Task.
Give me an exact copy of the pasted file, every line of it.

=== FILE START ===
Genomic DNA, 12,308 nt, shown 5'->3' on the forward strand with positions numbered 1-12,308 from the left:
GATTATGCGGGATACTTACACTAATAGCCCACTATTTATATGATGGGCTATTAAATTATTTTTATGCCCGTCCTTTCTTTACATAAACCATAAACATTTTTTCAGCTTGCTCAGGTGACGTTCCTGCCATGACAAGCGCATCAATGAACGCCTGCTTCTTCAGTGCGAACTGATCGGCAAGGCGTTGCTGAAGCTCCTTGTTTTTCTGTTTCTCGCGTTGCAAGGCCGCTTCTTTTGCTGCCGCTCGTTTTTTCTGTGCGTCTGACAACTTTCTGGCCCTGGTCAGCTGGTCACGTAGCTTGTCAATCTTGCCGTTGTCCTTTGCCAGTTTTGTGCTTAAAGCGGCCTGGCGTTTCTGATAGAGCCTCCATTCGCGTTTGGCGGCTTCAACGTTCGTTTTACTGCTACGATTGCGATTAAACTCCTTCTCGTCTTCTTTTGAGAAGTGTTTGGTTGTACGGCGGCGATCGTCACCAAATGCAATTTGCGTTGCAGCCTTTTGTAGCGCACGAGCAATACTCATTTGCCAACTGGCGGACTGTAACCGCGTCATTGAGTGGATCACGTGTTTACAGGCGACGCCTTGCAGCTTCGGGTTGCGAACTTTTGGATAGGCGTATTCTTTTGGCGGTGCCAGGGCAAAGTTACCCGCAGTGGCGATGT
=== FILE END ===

Genomic DNA, 12,308 nt, shown 5'->3' on the forward strand with positions numbered 1-12,308 from the left:
GATTATGCGGGATACTTACACTAATAGCCCACTATTTATATGATGGGCTATTAAATTATTTTTATGCCCGTCCTTTCTTTACATAAACCATAAACATTTTTTCAGCTTGCTCAGGTGACGTTCCTGCCATGACAAGCGCATCAATGAACGCCTGCTTCTTCAGTGCGAACTGATCGGCAAGGCGTTGCTGAAGCTCCTTGTTTTTCTGTTTCTCGCGTTGCAAGGCCGCTTCTTTTGCTGCCGCTCGTTTTTTCTGTGCGTCTGACAACTTTCTGGCCCTGGTCAGCTGGTCACGTAGCTTGTCAATCTTGCCGTTGTCCTTTGCCAGTTTTGTGCTTAAAGCGGCCTGGCGTTTCTGATAGAGCCTCCATTCGCGTTTGGCGGCTTCAACGTTCGTTTTACTGCTACGATTGCGATTAAACTCCTTCTCGTCTTCTTTTGAGAAGTGTTTGGTTGTACGGCGGCGATCGTCACCAAATGCAATTTGCGTTGCAGCCTTTTGTAGCGCACGAGCAATACTCATTTGCCAACTGGCGGACTGTAACCGCGTCATTGAGTGGATCACGTGTTTACAGGCGACGCCTTGCAGCTTCGGGTTGCGAACTTTTGGATAGGCGTATTCTTTTGGCGGTGCCAGGGCAAAGTTACCCGCAGTGGCGATGT